With sympathies & prayers.

Trish said...

Stacy, that was so helpful. I am going to link the post to my blog so friends and family will understand better how to be there. I really do think it's just hard to know how to be there.

Thank you,

sarah louise said...

I just had my second miscarriage in 4 months and am grieving over the loss of my babies. My babies who will never have names and identities in this life. People move on so much faster with miscarriages because no one has bonded with this baby besides the parents.
I just want to thank you for this post. I am dealing with each of your points and it helps to know that what I am feeling is normal.

I am sorry for you loss! Please know that your story has really helped me through this difficult part of my life. (Though I wish I didn't have to thank you, I wish your story was different and your son was with you).

Ashly said...

Great post!

Anonymous said...

I almost wish I could print it out and give it to some of the people that I know. It is very good advice and I could not agree with it more. I know with myslef I wished someone would have just knocked on my door and brought me lunch or showed up and said what help do you need. Because you are right... when someone tells a greiving person to "call if you need something" nine times out of ten, the one who is grieving will not call. I am keeping you in my prayers. Darla

Rachel said...

Stacy, thank you for sharing this. My heart breaks for those who are grieving, but I never know what to say or do to show sincere love and caring.

I'm so sorry for all you've experienced. You have a beautiful site.

erin said...

I have been reading your blog for a while and I have left you a few comments in the past. I am praying for you and Spencer during this time. Your post really helped me.. My best friend just lost her husband in a terrible car accident on New Year's night. She has 2 children and is struggling pretty bad right now. I know it is not the same as losing a child but still a great loss. May God continue to wrap His hands around you.
love and blessings from ga~erin

Stephanie said...

I am sorry. I cannot imagine. I am not sure the grief will ever end until Christ comes for us.
Isaac changed so many lives and continues to do so.
I have no words. I am just so sorry and pray that God will give you treasures in this darkness and riches stored in secret places so that you will know that He is your God Who calls you by name. Isaiah 45:3
I will never forget Isaac.

 The Morris Family said...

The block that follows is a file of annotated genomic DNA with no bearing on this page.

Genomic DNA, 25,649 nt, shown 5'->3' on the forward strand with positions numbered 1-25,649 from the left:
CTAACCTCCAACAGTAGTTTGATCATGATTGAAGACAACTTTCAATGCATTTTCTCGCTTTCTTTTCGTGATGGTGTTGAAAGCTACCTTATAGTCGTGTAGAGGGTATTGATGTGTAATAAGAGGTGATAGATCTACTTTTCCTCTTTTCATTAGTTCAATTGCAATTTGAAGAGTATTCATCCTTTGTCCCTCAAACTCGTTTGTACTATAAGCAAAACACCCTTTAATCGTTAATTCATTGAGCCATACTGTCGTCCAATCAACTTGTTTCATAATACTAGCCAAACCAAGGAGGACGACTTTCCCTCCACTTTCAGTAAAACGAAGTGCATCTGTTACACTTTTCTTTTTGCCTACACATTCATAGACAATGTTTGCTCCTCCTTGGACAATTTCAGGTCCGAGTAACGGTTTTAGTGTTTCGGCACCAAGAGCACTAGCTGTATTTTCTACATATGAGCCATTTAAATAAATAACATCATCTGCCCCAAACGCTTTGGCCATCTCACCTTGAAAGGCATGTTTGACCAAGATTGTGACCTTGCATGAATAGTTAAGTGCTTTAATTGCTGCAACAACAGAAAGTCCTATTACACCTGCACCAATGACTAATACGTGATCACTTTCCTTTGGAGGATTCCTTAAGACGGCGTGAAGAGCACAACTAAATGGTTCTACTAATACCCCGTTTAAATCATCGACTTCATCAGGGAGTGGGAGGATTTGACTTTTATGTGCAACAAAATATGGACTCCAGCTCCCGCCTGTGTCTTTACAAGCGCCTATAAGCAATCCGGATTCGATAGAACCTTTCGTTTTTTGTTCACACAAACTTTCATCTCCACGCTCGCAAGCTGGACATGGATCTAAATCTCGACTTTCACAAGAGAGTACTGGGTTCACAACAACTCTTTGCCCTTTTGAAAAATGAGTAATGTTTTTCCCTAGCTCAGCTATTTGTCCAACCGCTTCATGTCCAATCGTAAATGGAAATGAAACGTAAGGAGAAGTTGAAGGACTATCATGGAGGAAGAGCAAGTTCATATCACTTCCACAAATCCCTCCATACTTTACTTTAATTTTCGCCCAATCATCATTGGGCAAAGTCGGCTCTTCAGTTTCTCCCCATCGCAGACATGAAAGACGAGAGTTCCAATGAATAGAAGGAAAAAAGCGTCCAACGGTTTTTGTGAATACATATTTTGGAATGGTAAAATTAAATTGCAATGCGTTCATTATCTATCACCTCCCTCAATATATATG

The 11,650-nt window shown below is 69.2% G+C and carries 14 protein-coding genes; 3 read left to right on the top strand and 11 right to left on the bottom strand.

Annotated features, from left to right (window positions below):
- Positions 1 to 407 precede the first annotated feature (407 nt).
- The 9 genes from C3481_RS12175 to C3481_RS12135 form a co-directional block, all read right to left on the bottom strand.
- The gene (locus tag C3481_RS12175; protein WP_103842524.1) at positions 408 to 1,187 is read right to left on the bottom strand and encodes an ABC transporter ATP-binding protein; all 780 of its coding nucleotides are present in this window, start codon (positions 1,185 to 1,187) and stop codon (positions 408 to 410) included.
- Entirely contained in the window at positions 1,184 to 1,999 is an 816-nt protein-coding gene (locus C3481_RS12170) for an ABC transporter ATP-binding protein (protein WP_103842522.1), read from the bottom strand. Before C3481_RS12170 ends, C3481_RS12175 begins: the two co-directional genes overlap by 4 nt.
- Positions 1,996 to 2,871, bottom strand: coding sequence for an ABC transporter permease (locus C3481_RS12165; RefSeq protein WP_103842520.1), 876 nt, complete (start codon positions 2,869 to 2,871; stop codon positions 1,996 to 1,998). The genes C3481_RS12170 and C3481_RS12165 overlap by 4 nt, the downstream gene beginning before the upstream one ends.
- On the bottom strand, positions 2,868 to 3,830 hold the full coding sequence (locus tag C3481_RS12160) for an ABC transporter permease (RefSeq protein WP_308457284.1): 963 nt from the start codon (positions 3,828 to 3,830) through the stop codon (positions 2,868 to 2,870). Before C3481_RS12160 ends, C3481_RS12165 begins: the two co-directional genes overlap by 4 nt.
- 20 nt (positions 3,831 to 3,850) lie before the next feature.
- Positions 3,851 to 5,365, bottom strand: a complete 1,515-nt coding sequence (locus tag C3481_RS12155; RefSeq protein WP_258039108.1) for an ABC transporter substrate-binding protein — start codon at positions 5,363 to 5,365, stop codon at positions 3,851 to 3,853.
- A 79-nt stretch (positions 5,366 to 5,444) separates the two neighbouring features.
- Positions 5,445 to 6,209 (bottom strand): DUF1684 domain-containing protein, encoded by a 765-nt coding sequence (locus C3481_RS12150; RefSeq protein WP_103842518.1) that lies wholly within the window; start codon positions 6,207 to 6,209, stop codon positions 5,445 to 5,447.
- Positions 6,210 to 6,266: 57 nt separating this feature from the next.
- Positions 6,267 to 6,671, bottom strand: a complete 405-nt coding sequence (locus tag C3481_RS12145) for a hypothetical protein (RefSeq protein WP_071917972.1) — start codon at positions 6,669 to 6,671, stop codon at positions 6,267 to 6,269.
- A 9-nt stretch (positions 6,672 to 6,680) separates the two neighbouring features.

There is no time table, it has been two years for our 3 yr. Joel, a twin. Mommy's will never "get over it," I have really good days and I have really hard days still. My only source of hope has been the scriptures and Words of "life." Thank you for writing it out, may others receive encouragement of how they can help and encourage families that are grieving.

Anonymous said...

Thank you for this post. It's been over 2 years since my Hayden Grace passed away and it's been a rough few weeks. I've felt very alone which I've never felt before. I think this post is spot on and sums up my thoughts perfectly. Thank you.

Unknown said...

Wow! Stacy this is so insightful and I feel like I understand what you are going through with your grief.

I encourage you to share this with so many people. I have worked on many childrens wards, NICU and PICU. Many of them have asked fro leaflets on how to cope with loss or their diffcult experiences.

This would be like scripture to them. I know that - this would make agreat leaflet, brochure or book etc. I am not saying to do this but I know many people I have worked with would love to know this.

Anonymous said...

You dont know me and we may never meet but I do pray for you and your family as I follow your blog and all that you are going through!! I was listening to the radio at work and Mandisa was on and played a song off her new cd. It is a song that made me think of is from the perspective of a baby that has gone on to heaven. It was a great song and I had to pass it along I am praying that it blesses you and gives you a picture in your mind of your sweet baby hanging out with Jesus!

The song is called...You Wouldn't Cry (Andrew's Song) by Mandisa

God Bless

Christine:) said...

This is a wonderful post. Your words are so thoughtful and will most definitely open eyes on how to help someone's loved one. I continue to pray for you and your husband.

Shelley said...

amazing post. simply amazing.

Tim said...

No one but you can understand how you feel, which for sure gives them no reason to expect you to be over it or "moving on".

I do hope that you will find peace and understanding. However, I am also aware enough to know that this is something that will never leave you nor should anyone expect it to. It is a part of your life now and always will be. God put Isaac here for a reason. I believe it was a very BIG reason. Isaac witnessed to so many in such a short period of time how couldt anyone have lived more fully than him?